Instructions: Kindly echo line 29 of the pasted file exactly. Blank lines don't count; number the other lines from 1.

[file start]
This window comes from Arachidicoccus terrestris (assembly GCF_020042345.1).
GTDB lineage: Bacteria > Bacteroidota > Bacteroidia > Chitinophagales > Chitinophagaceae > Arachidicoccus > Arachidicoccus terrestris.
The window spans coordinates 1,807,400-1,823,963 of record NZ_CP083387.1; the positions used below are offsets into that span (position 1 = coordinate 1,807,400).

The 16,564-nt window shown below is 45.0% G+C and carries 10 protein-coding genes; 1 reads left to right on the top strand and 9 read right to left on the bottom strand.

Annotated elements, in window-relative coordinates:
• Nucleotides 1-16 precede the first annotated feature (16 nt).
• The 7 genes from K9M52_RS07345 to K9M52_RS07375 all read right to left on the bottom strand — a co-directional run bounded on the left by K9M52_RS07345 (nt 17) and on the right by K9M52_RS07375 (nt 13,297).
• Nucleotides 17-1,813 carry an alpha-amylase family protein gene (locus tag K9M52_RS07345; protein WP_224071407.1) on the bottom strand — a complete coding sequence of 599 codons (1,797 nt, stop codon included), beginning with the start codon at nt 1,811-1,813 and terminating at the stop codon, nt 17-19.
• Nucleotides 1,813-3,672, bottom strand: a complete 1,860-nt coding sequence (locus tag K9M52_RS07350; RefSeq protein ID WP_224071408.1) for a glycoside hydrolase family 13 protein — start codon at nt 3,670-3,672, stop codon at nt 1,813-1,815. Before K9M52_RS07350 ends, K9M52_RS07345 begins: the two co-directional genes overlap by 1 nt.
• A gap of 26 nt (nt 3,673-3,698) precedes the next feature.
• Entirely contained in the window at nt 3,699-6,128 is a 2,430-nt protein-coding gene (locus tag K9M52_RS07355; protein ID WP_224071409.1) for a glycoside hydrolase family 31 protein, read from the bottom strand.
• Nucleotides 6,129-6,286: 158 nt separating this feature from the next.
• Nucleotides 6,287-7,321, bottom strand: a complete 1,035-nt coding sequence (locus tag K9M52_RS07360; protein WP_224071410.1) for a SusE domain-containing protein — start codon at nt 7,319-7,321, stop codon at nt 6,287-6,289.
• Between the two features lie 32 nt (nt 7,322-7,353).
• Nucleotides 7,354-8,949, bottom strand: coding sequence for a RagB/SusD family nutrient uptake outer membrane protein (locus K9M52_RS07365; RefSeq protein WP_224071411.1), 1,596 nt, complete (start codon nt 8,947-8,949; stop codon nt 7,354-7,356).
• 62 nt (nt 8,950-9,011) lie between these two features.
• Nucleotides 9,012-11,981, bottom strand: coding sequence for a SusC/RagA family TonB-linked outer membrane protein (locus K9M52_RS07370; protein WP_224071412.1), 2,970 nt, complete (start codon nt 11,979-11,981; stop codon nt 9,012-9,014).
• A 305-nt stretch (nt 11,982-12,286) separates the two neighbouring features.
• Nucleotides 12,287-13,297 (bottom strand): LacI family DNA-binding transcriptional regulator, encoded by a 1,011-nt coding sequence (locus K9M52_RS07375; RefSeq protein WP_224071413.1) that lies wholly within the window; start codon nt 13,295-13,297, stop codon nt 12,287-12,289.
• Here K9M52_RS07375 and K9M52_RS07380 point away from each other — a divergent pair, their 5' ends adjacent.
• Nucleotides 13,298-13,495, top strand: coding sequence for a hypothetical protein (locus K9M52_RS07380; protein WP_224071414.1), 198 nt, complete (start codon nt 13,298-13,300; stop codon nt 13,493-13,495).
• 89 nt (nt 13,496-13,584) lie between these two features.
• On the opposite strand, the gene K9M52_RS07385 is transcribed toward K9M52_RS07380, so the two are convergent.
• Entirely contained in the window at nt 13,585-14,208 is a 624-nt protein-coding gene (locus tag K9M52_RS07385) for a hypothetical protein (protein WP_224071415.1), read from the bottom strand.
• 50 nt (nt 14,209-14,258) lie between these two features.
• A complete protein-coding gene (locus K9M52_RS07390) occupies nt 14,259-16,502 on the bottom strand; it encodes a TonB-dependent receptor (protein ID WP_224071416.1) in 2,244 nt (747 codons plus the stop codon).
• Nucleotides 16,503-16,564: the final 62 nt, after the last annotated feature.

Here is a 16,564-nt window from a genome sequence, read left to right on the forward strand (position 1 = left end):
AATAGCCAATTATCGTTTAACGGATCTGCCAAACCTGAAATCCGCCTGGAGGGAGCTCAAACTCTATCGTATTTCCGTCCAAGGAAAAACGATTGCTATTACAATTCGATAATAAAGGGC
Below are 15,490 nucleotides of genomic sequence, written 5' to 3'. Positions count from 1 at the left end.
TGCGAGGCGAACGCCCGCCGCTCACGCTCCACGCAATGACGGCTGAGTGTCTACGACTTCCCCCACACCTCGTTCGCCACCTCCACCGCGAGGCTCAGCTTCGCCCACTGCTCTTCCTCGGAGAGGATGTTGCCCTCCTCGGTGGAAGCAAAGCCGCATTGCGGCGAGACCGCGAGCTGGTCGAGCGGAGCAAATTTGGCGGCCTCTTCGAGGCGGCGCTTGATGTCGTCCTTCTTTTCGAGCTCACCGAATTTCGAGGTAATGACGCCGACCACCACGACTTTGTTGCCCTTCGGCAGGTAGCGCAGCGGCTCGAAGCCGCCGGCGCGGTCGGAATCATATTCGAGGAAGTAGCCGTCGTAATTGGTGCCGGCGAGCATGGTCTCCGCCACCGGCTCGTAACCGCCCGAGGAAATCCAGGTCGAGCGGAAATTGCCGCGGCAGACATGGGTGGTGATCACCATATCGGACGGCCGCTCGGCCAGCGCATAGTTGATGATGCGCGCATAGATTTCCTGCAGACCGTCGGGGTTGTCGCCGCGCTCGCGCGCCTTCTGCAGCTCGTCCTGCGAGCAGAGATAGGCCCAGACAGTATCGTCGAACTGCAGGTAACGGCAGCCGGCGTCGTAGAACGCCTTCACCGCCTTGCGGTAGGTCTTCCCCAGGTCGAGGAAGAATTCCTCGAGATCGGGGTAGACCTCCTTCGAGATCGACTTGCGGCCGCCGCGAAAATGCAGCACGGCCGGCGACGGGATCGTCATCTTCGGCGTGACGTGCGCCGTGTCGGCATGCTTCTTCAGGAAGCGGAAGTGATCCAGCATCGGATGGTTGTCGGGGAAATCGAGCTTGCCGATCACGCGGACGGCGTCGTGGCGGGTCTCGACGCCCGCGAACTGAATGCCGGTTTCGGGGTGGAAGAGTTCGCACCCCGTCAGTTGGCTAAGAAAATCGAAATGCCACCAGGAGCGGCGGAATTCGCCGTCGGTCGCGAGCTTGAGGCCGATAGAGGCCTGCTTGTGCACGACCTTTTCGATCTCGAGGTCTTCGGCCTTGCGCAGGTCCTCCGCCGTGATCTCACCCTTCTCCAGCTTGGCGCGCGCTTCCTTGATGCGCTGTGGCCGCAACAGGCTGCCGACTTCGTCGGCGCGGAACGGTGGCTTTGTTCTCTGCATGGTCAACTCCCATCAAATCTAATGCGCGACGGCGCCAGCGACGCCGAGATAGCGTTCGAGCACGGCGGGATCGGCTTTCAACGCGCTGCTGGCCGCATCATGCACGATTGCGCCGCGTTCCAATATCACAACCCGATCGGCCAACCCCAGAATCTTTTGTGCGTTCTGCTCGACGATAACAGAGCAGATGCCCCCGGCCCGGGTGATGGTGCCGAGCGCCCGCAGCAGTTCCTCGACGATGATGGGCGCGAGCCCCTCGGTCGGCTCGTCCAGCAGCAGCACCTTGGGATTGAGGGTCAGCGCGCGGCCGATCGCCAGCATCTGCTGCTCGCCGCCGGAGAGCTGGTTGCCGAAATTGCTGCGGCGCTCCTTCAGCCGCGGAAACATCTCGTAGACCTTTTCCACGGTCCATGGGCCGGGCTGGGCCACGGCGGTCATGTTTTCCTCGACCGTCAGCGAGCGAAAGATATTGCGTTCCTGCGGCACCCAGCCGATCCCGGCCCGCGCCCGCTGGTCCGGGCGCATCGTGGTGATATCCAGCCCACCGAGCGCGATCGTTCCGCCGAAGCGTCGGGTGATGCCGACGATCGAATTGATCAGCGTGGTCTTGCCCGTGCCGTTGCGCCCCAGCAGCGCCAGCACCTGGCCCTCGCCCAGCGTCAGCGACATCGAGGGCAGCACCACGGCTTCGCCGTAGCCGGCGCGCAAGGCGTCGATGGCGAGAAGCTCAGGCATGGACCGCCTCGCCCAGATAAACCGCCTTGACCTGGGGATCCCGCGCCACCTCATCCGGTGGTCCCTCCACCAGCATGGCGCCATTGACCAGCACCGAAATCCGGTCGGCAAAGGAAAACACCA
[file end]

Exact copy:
AATAGCCAATTATCGTTTAACGGATCTGCCAAACCTGAAATCCGCCTGGAGGGAGCTCAAACTCTATCGTATTTCCGTCCAAGGAAAAACGATTGCTATTACAATTCGATAATAAAGGGC